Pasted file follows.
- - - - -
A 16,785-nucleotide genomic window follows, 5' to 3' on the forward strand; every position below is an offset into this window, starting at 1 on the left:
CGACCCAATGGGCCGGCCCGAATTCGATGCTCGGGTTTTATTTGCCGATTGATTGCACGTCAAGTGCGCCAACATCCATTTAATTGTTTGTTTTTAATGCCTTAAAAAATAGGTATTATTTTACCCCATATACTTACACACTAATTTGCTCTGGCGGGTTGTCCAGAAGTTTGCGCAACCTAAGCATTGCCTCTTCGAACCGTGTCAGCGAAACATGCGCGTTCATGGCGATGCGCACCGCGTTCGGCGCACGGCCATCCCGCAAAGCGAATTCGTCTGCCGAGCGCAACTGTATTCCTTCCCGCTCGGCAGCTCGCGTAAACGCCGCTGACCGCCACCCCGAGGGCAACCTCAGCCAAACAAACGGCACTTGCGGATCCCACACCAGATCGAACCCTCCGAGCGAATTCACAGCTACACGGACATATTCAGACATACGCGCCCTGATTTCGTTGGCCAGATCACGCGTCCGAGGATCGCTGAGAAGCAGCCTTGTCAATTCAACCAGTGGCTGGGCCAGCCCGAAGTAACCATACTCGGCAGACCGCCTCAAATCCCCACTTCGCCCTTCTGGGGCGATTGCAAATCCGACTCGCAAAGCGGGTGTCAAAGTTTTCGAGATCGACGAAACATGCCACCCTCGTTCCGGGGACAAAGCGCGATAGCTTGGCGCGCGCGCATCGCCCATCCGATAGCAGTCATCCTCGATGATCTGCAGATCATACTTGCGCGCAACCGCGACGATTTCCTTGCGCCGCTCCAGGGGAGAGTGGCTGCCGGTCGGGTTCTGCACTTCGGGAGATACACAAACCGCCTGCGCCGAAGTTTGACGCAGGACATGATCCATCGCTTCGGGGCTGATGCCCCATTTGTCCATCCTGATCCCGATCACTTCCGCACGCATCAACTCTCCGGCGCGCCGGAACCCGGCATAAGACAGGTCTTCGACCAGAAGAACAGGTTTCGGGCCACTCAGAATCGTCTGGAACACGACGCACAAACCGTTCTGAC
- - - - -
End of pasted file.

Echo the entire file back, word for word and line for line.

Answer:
A 16,785-nucleotide genomic window follows, 5' to 3' on the forward strand; every position below is an offset into this window, starting at 1 on the left:
CGACCCAATGGGCCGGCCCGAATTCGATGCTCGGGTTTTATTTGCCGATTGATTGCACGTCAAGTGCGCCAACATCCATTTAATTGTTTGTTTTTAATGCCTTAAAAAATAGGTATTATTTTACCCCATATACTTACACACTAATTTGCTCTGGCGGGTTGTCCAGAAGTTTGCGCAACCTAAGCATTGCCTCTTCGAACCGTGTCAGCGAAACATGCGCGTTCATGGCGATGCGCACCGCGTTCGGCGCACGGCCATCCCGCAAAGCGAATTCGTCTGCCGAGCGCAACTGTATTCCTTCCCGCTCGGCAGCTCGCGTAAACGCCGCTGACCGCCACCCCGAGGGCAACCTCAGCCAAACAAACGGCACTTGCGGATCCCACACCAGATCGAACCCTCCGAGCGAATTCACAGCTACACGGACATATTCAGACATACGCGCCCTGATTTCGTTGGCCAGATCACGCGTCCGAGGATCGCTGAGAAGCAGCCTTGTCAATTCAACCAGTGGCTGGGCCAGCCCGAAGTAACCATACTCGGCAGACCGCCTCAAATCCCCACTTCGCCCTTCTGGGGCGATTGCAAATCCGACTCGCAAAGCGGGTGTCAAAGTTTTCGAGATCGACGAAACATGCCACCCTCGTTCCGGGGACAAAGCGCGATAGCTTGGCGCGCGCGCATCGCCCATCCGATAGCAGTCATCCTCGATGATCTGCAGATCATACTTGCGCGCAACCGCGACGATTTCCTTGCGCCGCTCCAGGGGAGAGTGGCTGCCGGTCGGGTTCTGCACTTCGGGAGATACACAAACCGCCTGCGCCGAAGTTTGACGCAGGACATGATCCATCGCTTCGGGGCTGATGCCCCATTTGTCCATCCTGATCCCGATCACTTCCGCACGCATCAACTCTCCGGCGCGCCGGAACCCGGCATAAGACAGGTCTTCGACCAGAAGAACAGGTTTCGGGCCACTCAGAATCGTCTGGAACACGACGCACAAACCGTTCTGAC